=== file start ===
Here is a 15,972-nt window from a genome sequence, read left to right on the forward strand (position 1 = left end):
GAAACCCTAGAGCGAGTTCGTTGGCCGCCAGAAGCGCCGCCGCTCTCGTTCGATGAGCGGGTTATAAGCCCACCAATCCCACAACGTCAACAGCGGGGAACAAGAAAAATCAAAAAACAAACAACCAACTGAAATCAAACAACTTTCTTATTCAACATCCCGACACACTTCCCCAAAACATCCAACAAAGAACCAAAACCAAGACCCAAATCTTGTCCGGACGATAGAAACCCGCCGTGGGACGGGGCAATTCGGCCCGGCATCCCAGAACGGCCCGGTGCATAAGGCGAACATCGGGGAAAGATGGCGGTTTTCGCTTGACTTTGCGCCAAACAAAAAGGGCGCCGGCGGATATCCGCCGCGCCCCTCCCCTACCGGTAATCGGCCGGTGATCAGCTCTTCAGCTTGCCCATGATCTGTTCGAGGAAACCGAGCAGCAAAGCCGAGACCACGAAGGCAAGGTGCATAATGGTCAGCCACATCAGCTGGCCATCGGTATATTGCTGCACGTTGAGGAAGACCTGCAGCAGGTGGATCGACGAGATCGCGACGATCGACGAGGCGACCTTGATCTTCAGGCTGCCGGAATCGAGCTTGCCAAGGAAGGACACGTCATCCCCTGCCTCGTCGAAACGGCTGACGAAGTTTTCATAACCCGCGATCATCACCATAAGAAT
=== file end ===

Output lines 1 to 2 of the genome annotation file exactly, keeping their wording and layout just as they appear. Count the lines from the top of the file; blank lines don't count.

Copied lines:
Here is a 15,972-nt window from a genome sequence, read left to right on the forward strand (position 1 = left end):
GAAACCCTAGAGCGAGTTCGTTGGCCGCCAGAAGCGCCGCCGCTCTCGTTCGATGAGCGGGTTATAAGCCCACCAATCCCACAACGTCAACAGCGGGGAACAAGAAAAATCAAAAAACAAACAACCAACTGAAATCAAACAACTTTCTTATTCAACATCCCGACACACTTCCCCAAAACATCCAACAAAGAACCAAAACCAAGACCCAAATCTTGTCCGGACGATAGAAACCCGCCGTGGGACGGGGCAATTCGGCCCGGCATCCCAGAACGGCCCGGTGCATAAGGCGAACATCGGGGAAAGATGGCGGTTTTCGCTTGACTTTGCGCCAAACAAAAAGGGCGCCGGCGGATATCCGCCGCGCCCCTCCCCTACCGGTAATCGGCCGGTGATCAGCTCTTCAGCTTGCCCATGATCTGTTCGAGGAAACCGAGCAGCAAAGCCGAGACCACGAAGGCAAGGTGCATAATGGTCAGCCACATCAGCTGGCCATCGGTATATTGCTGCACGTTGAGGAAGACCTGCAGCAGGTGGATCGACGAGATCGCGACGATCGACGAGGCGACCTTGATCTTCAGGCTGCCGGAATCGAGCTTGCCAAGGAAGGACACGTCATCCCCTGCCTCGTCGAAACGGCTGACGAAGTTTTCATAACCCGCGATCATCACCATAAGAAT